“Sure” you say “But my car doesn’t have self drive car awareness and there is no way it’ll ever get fitted”. Really? Well there was a time not so long ago when the government forced people to change from leaded fuel to unleaded. And you won’t find a car now days that doesn’t have an immobiliser. And all Australian cars must now be fitted with some kind of active stability control. So all it takes to implement this kind of technology is a directive from the government. Not to say that you MUST drive a self drive car, but that your car must be self drive car aware. Done.
Self drive cars will have to have a 100% reliable computer
Really? Cars currently have computers in them. Very sophisticated computers with very sophisticated safety features. Are these computers fault free? As long as a self drive car is carefully designed to stop on fail then I don’t see that there is a problem. There are lots of examples where machinery and technology is designed to fail safely.
What’s more, when the self drive car fails, it will broadcast this status to all other self drive cars and self drive aware cars in the vicinity so that they know to avoid it. Perhaps other self drive cars will be programmed to push it off the road to get it out of the way. It will then send diagnostics back to HQ and call itself a self drive tow truck. A replacement self drive car will arrive in a matter of moments to keep you on your journey.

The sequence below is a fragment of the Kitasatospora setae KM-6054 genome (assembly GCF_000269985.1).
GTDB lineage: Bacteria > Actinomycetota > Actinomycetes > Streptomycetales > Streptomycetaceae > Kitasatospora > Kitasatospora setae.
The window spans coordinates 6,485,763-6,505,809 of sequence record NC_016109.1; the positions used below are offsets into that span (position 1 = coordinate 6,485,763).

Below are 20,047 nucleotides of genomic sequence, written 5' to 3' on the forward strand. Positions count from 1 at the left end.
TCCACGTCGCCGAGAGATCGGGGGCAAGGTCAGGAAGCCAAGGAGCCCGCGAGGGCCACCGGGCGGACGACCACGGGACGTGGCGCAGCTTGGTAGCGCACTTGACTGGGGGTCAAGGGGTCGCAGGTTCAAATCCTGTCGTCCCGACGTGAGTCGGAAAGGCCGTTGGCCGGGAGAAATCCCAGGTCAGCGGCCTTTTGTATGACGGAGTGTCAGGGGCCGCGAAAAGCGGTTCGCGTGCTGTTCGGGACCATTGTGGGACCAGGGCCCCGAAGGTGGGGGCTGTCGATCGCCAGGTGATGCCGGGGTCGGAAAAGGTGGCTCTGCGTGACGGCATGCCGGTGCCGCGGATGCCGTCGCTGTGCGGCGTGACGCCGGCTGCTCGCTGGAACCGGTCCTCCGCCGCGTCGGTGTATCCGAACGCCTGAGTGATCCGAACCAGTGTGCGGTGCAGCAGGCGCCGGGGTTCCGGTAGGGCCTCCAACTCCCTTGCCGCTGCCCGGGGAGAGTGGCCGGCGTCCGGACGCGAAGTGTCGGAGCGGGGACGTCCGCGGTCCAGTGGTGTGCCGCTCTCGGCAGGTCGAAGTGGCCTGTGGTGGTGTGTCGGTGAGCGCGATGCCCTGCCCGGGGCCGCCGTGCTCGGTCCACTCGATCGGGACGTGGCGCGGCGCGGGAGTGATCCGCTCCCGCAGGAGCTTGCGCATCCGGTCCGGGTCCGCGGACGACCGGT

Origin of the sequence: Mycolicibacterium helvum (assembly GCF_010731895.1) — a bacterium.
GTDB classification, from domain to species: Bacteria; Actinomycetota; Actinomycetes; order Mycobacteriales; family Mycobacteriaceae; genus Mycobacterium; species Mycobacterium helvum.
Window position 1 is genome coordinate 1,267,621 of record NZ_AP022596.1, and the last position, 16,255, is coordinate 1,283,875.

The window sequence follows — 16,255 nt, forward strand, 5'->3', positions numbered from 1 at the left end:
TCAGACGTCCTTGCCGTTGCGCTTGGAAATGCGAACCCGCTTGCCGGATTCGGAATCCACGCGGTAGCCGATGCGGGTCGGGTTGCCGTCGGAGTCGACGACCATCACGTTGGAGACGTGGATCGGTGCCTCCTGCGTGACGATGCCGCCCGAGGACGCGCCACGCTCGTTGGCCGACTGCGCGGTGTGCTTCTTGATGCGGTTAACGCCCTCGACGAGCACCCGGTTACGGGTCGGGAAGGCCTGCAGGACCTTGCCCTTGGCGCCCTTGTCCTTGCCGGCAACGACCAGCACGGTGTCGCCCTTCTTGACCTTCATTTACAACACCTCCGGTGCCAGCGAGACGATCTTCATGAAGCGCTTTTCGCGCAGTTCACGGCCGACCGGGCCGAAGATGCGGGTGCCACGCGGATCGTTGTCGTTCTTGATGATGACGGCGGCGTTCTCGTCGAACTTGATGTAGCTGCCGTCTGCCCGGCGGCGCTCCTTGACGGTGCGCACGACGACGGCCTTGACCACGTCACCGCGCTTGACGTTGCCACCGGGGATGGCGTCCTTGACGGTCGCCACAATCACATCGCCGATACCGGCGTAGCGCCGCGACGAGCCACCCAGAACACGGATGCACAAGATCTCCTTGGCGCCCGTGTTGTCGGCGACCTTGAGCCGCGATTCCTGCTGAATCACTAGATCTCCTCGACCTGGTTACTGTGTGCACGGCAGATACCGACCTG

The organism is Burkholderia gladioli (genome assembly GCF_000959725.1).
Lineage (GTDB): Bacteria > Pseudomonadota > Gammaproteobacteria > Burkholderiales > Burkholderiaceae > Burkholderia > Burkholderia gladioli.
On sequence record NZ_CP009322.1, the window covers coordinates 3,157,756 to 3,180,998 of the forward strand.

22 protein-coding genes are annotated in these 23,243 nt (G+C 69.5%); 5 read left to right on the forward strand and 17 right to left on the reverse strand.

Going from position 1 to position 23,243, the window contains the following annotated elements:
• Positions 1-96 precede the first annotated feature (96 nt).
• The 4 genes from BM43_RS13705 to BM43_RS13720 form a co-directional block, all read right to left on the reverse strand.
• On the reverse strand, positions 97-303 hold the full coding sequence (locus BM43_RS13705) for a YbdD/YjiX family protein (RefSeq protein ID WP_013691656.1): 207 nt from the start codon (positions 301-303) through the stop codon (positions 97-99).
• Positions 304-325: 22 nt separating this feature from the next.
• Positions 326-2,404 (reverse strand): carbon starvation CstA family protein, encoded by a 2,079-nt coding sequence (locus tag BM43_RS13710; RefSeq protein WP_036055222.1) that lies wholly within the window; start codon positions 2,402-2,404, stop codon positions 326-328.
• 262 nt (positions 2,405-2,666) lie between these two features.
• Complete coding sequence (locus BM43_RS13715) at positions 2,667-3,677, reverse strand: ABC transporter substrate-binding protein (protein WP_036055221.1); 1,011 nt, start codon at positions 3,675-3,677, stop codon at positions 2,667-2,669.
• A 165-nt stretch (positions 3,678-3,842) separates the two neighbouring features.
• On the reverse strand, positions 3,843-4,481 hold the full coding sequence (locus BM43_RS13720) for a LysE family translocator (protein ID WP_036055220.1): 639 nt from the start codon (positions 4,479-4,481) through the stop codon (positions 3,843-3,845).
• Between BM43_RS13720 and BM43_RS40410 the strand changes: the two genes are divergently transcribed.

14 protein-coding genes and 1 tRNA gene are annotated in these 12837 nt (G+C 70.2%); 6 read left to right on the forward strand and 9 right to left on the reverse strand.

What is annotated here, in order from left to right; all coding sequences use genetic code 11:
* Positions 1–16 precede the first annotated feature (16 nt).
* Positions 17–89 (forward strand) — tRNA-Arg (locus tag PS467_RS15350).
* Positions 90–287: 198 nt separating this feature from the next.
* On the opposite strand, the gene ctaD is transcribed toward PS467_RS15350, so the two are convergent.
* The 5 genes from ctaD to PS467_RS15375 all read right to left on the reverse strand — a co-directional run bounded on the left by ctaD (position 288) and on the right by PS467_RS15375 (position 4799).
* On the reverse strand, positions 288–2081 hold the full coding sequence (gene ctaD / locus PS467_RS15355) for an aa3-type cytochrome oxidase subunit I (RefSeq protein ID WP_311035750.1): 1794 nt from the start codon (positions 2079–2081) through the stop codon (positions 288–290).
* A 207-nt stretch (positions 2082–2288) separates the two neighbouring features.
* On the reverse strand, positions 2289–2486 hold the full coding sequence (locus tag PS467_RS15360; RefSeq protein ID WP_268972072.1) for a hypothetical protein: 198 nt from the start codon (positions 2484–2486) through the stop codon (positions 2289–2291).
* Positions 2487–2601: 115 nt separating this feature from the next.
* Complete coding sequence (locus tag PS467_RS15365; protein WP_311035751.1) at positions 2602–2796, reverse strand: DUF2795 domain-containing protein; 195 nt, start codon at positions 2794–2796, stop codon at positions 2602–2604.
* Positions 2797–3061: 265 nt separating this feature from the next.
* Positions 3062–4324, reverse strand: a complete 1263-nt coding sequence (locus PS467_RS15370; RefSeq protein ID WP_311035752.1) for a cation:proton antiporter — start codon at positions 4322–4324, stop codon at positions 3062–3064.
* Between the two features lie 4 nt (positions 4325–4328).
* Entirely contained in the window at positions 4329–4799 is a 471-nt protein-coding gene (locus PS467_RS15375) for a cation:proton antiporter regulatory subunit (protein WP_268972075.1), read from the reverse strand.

Self drive cars will ‘talk’ to each other.
Fraser is sceptical that this will be possible. He believes that for this to happen, all self drive cars will need to have the same operating system and current updates.
But lets look at current technology. I’m writing this on a computer running Microsoft Windows. I have an iPhone which is running Apple iOS. These are two very different operating systems developed by two rival companies. But using a standardised technology called Bluetooth, I can get my two devices to communicate. There is absolutely no reason why self drive cars from different manufacturers wouldn’t be able to communicate with each other. They would just need to communicate in a standardised language, so to speak. And this standardisation will be regulated by an international standards body. This is not a new concept.
Google is currently leading the way in self drive car development
Well… they’re certainly involved anyway. Are they leading the way? Maybe. Don’t know…
But regardless, making the car is really the easy part. All you need to do is put together 4 wheels and an engine and you have a car. The hard part is the computer technology that will make self drive cars efficient, safe, reliable and fun. And why shouldn’t a technology company like Google lead the way in that space? Once they have proven their technology, I’m sure that they will have a queue of vehicle manufacturers knocking at their door wanting to fit it into their cars.
But also, as mentioned above, there are a number of vehicle manufacturers who are also joining the race.
So when will be see self drive cars for real?
Fraser’s timeframe is decades. He doesn’t feel that they’ll be common on our roads anytime soon. And really, only time will tell.
But trials of self drive vehicles have started around the world already. In fact a self drive bus is set to be trialled in my home town of Perth this year. THIS YEAR!!! And I can’t wait!